The 7th of March was D-Day for our research team, lion’s manager and one particular Ngamo lioness; Phyre. Following the loss of two litters of cubs in quick succession we have decided to fit Phyre with a contraceptive to give her body an opportunity to recover from the rigours of pregnancy. We are also aware that should she conceive again when she next comes into oestrus that the chances of a litter surviving in a pride with already five much older cubs would be greatly reduced. The contraceptive will last only 18 months, and can be removed earlier if needed. Phyre will then be able to resume oestrus cycling and take a third (hopefully lucky) attempt at motherhood. By this time we would also hope that the other five cubs would be ready to move on to a release into the wild making room in the pride (and site) for Phyre’s cubs.
The procedure, fairly straightforward and quick, requires the lioness to be sedated for a short period of time while the minute implant is placed between the shoulder blades. We were able to also able to tackle another issue that needed attention by removing Phyre’s collar, which has been in need of refurbishment. She will receive a new one next time she needs to be darted, although that could be quite some time.
So, early morning on the 7th our researcher set off to find the Ngamo pride, and more specifically Phyre, so that we knew her whereabouts ready for when the vet arrived. As mentioned in previous blogs, finding the lions can often prove troublesome as the batteries on the collars are starting to, or already have run out. Narnia, Kenge, AT1 and the four youngest cubs were found upon Route 66, but giving up no clues as to Phyre’s whereabouts. Milo also was keeping silent on the matter whilst alone in Maasai Mara. By 09:15 the research crew needed to head back to camp to liaise with the lion’s manager and vet to discuss the mission at hand having failed at the early morning task.
At 10:15 the research team, along with the vet and a loaded dart gun, headed back into the site to search further for the missing Phyre. Our lion’s manager kept a watchful eye out in the back of the vehicle as our researcher meandered back and forth along road after road. Again, Milo, Narnia, Kenge, AT1 and cubs were spotted but there was still no sign of Kwali, Nala, Ashanti or Phyre.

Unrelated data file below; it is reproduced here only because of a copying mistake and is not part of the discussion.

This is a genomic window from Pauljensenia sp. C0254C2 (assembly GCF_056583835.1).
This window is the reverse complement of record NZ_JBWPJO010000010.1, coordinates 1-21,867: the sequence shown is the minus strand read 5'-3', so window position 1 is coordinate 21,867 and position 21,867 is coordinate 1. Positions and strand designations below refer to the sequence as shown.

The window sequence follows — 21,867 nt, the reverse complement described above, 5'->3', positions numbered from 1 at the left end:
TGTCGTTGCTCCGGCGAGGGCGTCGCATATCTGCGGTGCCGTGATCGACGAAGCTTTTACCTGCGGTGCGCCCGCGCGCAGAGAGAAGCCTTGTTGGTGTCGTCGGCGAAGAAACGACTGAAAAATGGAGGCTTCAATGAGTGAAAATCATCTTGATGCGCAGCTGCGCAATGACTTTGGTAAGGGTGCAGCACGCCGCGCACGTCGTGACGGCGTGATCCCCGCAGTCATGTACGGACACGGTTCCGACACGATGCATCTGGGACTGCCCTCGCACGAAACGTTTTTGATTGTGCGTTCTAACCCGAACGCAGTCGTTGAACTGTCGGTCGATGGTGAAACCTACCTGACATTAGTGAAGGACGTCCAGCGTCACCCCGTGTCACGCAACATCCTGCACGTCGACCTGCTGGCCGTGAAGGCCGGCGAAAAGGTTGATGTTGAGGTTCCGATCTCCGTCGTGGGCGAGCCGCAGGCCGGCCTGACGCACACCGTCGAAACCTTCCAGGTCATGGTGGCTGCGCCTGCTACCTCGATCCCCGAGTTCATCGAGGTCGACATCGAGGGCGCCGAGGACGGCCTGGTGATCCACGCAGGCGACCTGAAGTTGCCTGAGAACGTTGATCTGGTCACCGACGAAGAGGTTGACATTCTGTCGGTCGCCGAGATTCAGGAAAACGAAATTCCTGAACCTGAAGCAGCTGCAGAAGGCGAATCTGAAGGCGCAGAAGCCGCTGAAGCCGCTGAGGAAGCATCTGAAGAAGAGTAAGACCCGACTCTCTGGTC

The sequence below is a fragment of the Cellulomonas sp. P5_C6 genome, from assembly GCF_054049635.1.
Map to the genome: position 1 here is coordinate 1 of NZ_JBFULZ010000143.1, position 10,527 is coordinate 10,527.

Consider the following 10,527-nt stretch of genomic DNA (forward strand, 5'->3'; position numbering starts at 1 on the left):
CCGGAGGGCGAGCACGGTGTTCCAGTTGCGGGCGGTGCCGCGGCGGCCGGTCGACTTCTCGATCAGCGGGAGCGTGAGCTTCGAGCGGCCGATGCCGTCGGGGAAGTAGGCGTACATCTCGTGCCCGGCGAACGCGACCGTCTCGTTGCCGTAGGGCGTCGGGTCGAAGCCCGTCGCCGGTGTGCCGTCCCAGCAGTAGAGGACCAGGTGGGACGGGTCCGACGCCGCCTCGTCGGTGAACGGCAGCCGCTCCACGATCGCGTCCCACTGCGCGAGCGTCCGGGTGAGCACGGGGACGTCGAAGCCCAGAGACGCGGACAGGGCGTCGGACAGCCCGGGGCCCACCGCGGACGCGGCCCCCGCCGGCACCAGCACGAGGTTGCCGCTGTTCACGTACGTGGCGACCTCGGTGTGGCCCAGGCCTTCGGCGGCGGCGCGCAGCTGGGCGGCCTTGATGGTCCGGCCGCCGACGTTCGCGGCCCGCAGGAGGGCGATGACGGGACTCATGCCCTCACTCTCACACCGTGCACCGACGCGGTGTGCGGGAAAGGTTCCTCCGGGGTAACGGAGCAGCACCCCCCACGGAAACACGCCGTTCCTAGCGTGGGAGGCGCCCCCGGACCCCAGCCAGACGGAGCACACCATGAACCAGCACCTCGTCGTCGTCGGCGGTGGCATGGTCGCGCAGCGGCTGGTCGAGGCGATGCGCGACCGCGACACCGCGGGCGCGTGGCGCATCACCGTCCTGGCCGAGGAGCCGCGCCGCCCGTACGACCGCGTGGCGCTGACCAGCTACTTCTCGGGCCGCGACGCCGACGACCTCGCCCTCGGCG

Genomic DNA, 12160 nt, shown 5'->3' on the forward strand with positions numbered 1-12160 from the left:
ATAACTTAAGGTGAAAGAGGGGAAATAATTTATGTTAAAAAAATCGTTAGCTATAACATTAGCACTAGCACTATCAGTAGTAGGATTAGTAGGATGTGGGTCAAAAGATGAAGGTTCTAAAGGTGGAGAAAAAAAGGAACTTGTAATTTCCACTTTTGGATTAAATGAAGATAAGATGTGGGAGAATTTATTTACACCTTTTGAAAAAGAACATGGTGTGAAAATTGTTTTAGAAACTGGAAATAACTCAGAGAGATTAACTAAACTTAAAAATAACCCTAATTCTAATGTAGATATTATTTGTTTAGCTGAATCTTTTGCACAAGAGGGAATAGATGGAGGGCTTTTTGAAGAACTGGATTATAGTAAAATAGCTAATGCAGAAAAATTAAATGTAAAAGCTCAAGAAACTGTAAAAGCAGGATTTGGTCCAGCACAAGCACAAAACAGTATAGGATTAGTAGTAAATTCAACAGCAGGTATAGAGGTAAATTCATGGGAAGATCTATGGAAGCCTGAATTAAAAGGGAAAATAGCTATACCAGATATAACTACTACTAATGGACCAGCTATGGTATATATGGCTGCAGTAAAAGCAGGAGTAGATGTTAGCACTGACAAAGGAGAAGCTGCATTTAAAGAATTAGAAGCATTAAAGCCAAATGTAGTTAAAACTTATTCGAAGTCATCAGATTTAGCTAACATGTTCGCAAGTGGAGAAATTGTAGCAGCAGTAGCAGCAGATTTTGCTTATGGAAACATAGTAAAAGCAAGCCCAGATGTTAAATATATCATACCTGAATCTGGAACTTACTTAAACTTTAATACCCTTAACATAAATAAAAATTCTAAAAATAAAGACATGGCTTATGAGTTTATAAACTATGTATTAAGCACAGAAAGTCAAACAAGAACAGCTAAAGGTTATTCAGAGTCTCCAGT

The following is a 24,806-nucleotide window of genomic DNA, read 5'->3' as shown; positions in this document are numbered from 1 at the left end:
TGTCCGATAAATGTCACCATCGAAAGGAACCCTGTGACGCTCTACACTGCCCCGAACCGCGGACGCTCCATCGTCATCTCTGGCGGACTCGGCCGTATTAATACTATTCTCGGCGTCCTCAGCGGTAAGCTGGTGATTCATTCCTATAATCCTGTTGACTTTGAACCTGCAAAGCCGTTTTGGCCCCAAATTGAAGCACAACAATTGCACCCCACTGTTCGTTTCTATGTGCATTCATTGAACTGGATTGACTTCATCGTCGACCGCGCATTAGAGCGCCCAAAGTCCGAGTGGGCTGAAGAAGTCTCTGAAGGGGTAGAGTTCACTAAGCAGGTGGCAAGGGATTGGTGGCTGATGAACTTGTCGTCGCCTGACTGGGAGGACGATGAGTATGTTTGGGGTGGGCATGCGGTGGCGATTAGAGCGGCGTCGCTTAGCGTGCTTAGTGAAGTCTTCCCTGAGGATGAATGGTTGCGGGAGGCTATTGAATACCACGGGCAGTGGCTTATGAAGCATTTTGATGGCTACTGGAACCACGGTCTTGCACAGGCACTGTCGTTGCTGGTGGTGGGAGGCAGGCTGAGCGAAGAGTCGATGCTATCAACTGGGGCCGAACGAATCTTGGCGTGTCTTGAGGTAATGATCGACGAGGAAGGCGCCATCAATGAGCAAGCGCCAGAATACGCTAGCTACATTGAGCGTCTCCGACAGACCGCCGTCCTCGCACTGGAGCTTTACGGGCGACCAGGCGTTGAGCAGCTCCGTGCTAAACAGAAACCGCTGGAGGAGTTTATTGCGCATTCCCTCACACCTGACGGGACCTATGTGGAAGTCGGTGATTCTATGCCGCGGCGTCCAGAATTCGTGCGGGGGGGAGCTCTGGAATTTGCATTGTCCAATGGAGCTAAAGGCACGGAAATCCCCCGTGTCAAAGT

By 11:30 our researcher decided to head down a little used 2-track in the Hwange area, close to where Ashanti had denned when her cubs were first born. Like lions in the wild, and other large mammals, the Ngamo pride often use roads and game paths to get about. They provide not only an easier route without the hassle of tall grass and bushes but also create good visuals of any potential game. Once the midday heat kicks in the lions will usually flank away into the grass or scrub near the path for shade. They are observed away from this route network when they have made a kill or are denning with newborns in a thicket. We were therefore very surprised when our lion’s manager luckily spotted the 4 missing lionesses sat deep in the thick grass far, far away from the two track! Comments had been passed around the camp that perhaps Phyre and the girls knew our agenda – in jest, of course – and finding them so far from usual hangouts must have been coincidence, right? As we obtained a better view we could see Phyre sitting at the back of the group amidst the thick foliage and thorns of an acacia bush. Both Nala and Ashanti were positioned perfectly in front of Phyre blocking any chance of a clear shot – coincidence again?
After a while the lions went on the move, with the entire pride meeting up and repositioning in the Etosha area, luckily for us an area of short grass and few bushes. Just as our vet took aim Nala once again moved to slap bang in front of Phyre who was resting in the shade of a weedy mopane tree. We changed our vehicle position to enable the vet to get a shot. When it came it was a quick, clear, accurate shot into Phyre’s shoulder.
Despite the loud snap of the dart gun and nasty pinch from the dart Phyre fled only a few meters before the sedative began to take effect, whilst the rest of the pride moved off further. Phyre began to stumble and sway before slowly laying down and falling unconscious. As soon as it had been confirmed she was lights out (and the rest of the pride was not returning) our experienced lion handlers placed Phyre onto a stretcher and onto the back of a vehicle and quickly whisked her away to the nearby management pens where we could work on her safely.
Once inside the pen our vet began to insert the contraceptive implant. Our lion’s manager gave her a quick health check, including using a thermometer in a place that would make any person or lion normally cringe, and our researcher took some important body measurements. By now Phyre had been unconscious for 10mins – any longer than 30mins and complications could arise. Once all had been inserted, prodded, measured and tested Phyre was given a reversal to the sedative and all staff moved safely out of the pen in good time.
After a tense 10 minutes Phyre awoke rather groggy but non-the-worse for the experience and made her way back through the open gate into the release site.
By the afternoon Phyre had rejoined the pride. Her missing collar appeared to attract minimal attention though both Kenge and Ashanti assisted in giving the once hard to reach spot a good clean. All-in-all the darting was a complete success but it has left our researcher questioning the Ngamo lionesses telepathic capabilities…